I saved this filmscanners post from July 2000 which I think might be
useful to current listmembers.
---- Original Message -----
On Wed, 26 Jul 2000 08:17:34 +1200, Stu <email@example.com> wrote:
Mitsui Gold on Gold are often touted as the best CD-Rs - in my
experience TDK are good in that I have never had one with a defect out
of a spindle of 150 CD-Rs. below is an email from earlier in the year
which is very on the topic:
To: Filmscannerslist <Filmscanners@halftone.co.uk>
Subject: OT FYI on CD-R's
From: glenn mclaughlin <firstname.lastname@example.org> Add to Contacts
Date: Fri, May 26 2000 2:54:37 PM -0400
I came across this info and thought everyone might like to have for
their FYI files. Never can seem to find it when you need it most and
have no time to search. Full thread may be found at:
in summry Erich Hammer wrote,
"The warning: Although you may think that archiving your data on CD-Rs
is safe (optical storage supposedly lasts years longer than magnetic),
apparently it ain't. "
Date: Thu, 25 May 2000 15:13:01 -0800
From: RJ Polito
Subject: CD-R failures
A note about Erich Hammer's comment about "cheap CDRs". Unfortunately,
this happens to a ton of people who buy cheap CD-Rs. As a distributor
of Mitsui Gold on Gold (since 1994) and a technical consultant for
CD-R media for the pro audio industry there are way too many factors
that determine the quality and longevity of CDR media. Here are some
visual tests to eliminate the really cheap ones:
1. Hold the disc up towards a light source and check for
transparency. If you can see thru it like a piece of wax paper, stay
clear of this stuff.
2. If you can see little pin-like holes in the disc, it's a
disaster waiting in the wings.
3. Avoid any hybrid dye products. There are only 3 types of CD-Rs:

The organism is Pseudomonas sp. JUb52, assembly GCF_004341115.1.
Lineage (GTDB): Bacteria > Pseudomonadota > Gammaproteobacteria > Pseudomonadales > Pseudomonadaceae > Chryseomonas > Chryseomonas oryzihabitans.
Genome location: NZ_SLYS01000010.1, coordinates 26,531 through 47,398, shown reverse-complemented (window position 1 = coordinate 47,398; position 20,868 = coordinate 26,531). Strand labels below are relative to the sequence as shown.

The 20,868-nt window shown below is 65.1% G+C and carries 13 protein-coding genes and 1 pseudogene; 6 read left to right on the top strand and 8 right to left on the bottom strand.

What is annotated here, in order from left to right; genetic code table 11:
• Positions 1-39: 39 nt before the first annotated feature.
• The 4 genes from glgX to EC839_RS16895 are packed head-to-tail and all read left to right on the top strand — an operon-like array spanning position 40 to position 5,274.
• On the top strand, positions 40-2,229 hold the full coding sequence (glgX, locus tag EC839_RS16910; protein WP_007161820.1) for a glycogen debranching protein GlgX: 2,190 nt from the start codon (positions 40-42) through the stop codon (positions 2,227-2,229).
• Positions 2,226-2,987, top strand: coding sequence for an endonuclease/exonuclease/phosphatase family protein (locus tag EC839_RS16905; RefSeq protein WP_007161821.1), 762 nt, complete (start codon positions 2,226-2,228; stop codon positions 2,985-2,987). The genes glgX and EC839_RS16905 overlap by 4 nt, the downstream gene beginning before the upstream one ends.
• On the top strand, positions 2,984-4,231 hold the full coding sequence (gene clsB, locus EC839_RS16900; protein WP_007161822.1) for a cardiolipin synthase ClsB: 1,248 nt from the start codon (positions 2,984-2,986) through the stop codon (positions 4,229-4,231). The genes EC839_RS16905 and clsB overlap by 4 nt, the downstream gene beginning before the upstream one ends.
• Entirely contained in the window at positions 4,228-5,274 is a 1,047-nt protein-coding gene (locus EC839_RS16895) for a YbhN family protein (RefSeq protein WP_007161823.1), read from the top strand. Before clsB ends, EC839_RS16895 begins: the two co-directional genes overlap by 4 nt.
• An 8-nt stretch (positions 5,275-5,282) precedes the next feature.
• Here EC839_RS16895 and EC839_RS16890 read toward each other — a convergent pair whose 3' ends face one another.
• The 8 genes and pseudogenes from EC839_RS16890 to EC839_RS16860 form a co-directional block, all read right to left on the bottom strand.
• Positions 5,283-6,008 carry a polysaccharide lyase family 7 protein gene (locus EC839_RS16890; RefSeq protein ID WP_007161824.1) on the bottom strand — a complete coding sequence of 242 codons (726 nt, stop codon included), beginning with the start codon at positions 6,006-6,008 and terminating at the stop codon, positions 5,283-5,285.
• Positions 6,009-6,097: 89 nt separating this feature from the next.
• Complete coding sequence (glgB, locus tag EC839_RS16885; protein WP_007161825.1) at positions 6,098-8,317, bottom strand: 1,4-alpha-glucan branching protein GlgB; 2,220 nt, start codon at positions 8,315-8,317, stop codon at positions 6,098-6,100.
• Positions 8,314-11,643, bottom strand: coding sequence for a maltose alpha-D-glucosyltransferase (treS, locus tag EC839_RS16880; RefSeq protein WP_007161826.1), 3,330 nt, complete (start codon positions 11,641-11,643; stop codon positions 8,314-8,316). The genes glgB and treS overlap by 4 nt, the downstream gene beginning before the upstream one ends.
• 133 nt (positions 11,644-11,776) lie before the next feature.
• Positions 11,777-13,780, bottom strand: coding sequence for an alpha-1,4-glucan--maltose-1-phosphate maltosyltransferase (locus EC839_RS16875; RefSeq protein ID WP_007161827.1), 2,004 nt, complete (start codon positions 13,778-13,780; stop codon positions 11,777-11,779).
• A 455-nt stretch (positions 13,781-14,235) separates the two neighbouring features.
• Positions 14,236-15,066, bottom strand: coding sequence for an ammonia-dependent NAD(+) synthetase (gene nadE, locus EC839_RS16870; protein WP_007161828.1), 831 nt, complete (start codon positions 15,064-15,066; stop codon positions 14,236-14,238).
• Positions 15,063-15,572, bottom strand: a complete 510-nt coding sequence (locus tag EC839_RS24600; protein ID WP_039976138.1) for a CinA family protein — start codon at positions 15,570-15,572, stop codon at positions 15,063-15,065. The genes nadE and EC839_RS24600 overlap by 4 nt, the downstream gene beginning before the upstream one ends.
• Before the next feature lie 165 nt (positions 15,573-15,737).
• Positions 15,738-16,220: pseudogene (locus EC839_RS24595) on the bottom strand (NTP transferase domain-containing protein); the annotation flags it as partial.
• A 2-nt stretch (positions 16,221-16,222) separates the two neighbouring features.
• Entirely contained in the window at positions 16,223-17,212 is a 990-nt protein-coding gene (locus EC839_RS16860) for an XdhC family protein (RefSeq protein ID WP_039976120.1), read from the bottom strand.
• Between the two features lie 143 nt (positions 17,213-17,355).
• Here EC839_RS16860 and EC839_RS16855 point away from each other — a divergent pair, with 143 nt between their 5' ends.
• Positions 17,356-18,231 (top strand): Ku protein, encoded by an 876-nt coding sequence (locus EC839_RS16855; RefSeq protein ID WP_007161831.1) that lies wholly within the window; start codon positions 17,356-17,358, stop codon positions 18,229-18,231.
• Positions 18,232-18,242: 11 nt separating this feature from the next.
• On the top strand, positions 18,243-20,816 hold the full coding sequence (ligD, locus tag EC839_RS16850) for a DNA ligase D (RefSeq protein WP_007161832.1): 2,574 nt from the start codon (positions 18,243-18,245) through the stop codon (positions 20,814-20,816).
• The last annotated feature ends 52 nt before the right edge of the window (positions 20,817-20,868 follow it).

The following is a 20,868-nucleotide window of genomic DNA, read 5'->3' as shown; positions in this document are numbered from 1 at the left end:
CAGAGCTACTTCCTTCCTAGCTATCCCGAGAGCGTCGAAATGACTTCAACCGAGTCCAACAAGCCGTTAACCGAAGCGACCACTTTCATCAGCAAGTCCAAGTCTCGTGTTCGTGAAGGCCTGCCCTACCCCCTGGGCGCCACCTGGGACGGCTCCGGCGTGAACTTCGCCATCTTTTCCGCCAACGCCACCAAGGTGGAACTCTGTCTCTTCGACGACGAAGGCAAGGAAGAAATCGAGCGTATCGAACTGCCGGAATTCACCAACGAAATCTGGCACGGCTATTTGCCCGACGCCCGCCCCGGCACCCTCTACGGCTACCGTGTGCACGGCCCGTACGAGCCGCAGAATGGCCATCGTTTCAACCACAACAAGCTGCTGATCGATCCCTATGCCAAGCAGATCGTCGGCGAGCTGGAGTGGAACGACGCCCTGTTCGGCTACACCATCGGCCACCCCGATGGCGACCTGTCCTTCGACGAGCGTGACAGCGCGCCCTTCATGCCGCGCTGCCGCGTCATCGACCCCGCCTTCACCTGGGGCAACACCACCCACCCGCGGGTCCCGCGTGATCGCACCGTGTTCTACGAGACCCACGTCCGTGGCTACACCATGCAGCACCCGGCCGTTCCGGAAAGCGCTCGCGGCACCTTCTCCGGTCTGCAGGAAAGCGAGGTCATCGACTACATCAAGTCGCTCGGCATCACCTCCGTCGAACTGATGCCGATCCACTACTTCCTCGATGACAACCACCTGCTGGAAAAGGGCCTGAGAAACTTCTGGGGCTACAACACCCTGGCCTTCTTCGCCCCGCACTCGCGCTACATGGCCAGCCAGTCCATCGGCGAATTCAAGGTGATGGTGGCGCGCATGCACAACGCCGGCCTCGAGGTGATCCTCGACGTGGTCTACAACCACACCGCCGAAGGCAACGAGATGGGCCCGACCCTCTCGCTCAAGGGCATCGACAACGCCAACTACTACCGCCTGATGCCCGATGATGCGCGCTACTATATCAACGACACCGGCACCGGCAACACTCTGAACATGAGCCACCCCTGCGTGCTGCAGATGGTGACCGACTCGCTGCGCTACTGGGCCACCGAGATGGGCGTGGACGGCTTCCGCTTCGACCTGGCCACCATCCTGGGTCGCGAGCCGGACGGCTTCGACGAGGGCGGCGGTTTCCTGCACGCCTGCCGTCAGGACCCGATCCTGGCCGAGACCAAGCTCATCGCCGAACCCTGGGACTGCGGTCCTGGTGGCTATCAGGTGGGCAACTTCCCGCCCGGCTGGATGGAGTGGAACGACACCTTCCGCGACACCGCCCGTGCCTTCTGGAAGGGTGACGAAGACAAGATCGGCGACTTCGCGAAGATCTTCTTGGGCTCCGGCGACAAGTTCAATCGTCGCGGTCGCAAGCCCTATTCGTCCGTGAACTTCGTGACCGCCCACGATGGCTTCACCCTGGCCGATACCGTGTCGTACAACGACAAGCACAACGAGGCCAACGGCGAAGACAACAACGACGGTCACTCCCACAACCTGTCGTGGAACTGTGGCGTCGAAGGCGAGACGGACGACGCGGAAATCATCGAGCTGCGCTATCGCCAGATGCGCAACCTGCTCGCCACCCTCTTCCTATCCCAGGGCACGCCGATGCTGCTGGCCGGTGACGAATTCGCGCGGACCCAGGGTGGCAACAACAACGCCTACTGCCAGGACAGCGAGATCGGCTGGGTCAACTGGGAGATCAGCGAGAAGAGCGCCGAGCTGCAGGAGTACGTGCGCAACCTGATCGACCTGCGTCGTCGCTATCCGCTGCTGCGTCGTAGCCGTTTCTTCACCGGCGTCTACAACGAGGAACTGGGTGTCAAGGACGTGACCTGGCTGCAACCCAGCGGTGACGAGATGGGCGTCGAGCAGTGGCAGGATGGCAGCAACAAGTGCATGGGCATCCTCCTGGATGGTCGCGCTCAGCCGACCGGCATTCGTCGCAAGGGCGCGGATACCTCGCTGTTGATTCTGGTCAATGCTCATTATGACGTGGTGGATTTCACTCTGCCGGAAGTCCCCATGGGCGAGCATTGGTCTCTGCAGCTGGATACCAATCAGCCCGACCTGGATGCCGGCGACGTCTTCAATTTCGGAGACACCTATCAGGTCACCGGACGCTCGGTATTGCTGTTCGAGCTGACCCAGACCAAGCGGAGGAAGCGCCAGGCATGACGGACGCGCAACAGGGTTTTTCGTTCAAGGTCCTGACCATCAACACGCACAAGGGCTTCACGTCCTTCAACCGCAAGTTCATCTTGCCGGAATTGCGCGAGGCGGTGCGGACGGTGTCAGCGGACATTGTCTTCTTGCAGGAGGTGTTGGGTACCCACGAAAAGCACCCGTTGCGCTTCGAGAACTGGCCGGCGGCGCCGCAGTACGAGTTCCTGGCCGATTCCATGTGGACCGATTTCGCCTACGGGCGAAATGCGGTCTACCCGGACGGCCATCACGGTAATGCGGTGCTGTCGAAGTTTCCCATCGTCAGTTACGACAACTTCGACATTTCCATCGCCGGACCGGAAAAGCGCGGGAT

Azu (blue) dye (Verbatim patent), Cyanine (green) dye (Taiyo Yuden
patent), and Phthalocyanine (gold stabilized clear) dye (Mitsui
patent). All other CD-Rs, no matter whose name is on it, are either
OEMs or hybrids of these three dyes.
4. And, avoid any media with lots of design "painted" on the
surface of the CD-R. This has been proven to interfere with the read
and/or write session. CD-Rs with surfaces covered entirely with
"paint" are suspect. This technique is usually used to conceal the
very, very thin dye layer under the surface.
1. All dyes EXCEPT Phthalocyanine are unstable (read, moving).
Although your recorder/app may verify the write session, the unstable
dye may have created a less-than-accurate cut causing unreadable
playback. Nothing you can do about this once the CD-R is burned. (To
get the idea, place a sheet of paper on a table, and while someone
shakes the paper try to draw a straight line. Here is your pit and
land geometry from unstable dye CD-Rs.)
Use a stable dye based CD-R and this won't happen.
2. Cheap green dye CD-Rs are notorious for losing data just after a
few weeks. These unstable dye CD-Rs cannot tolerate even the slightest
change in temperature, humidity or UV light even tho the manufacturer
has published test results like 75 years longevity (anybody remember
the Magneto-Optical spec wars ?). Be aware that even quality green dye
CD-Rs can lose data after a year. This has been going on for a decade
now. Still, very few buyers are aware of this problem. For critical
longevity use gold-stabilized clear dye.
---- End copied message ----